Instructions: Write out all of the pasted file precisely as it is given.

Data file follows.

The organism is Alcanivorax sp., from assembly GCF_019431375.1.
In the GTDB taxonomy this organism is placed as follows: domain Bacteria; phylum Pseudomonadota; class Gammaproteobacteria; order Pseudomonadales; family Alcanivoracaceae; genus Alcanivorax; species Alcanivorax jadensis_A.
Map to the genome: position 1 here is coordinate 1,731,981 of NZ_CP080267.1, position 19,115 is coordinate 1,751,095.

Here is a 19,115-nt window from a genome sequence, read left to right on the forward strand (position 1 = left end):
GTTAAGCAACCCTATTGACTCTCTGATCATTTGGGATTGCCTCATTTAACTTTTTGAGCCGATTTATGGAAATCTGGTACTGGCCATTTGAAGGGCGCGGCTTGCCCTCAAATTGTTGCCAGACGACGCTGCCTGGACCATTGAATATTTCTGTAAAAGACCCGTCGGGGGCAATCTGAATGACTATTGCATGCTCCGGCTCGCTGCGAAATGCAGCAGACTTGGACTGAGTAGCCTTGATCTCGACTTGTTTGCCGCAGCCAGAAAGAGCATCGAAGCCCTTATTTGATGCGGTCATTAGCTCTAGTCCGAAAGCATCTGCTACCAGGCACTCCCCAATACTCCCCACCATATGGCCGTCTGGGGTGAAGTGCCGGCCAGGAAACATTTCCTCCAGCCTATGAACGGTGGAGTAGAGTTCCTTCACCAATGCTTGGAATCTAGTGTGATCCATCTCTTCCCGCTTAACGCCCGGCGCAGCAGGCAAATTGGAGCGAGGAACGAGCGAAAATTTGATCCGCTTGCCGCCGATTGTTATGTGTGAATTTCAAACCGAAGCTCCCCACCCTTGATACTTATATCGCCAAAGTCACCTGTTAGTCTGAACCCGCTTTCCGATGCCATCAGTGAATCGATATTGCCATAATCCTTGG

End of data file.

The organism is Alcanivorax sp., from assembly GCF_019431375.1.
In the GTDB taxonomy this organism is placed as follows: domain Bacteria; phylum Pseudomonadota; class Gammaproteobacteria; order Pseudomonadales; family Alcanivoracaceae; genus Alcanivorax; species Alcanivorax jadensis_A.
Map to the genome: position 1 here is coordinate 1,731,981 of NZ_CP080267.1, position 19,115 is coordinate 1,751,095.

Here is a 19,115-nt window from a genome sequence, read left to right on the forward strand (position 1 = left end):
GTTAAGCAACCCTATTGACTCTCTGATCATTTGGGATTGCCTCATTTAACTTTTTGAGCCGATTTATGGAAATCTGGTACTGGCCATTTGAAGGGCGCGGCTTGCCCTCAAATTGTTGCCAGACGACGCTGCCTGGACCATTGAATATTTCTGTAAAAGACCCGTCGGGGGCAATCTGAATGACTATTGCATGCTCCGGCTCGCTGCGAAATGCAGCAGACTTGGACTGAGTAGCCTTGATCTCGACTTGTTTGCCGCAGCCAGAAAGAGCATCGAAGCCCTTATTTGATGCGGTCATTAGCTCTAGTCCGAAAGCATCTGCTACCAGGCACTCCCCAATACTCCCCACCATATGGCCGTCTGGGGTGAAGTGCCGGCCAGGAAACATTTCCTCCAGCCTATGAACGGTGGAGTAGAGTTCCTTCACCAATGCTTGGAATCTAGTGTGATCCATCTCTTCCCGCTTAACGCCCGGCGCAGCAGGCAAATTGGAGCGAGGAACGAGCGAAAATTTGATCCGCTTGCCGCCGATTGTTATGTGTGAATTTCAAACCGAAGCTCCCCACCCTTGATACTTATATCGCCAAAGTCACCTGTTAGTCTGAACCCGCTTTCCGATGCCATCAGTGAATCGATATTGCCATAATCCTTGG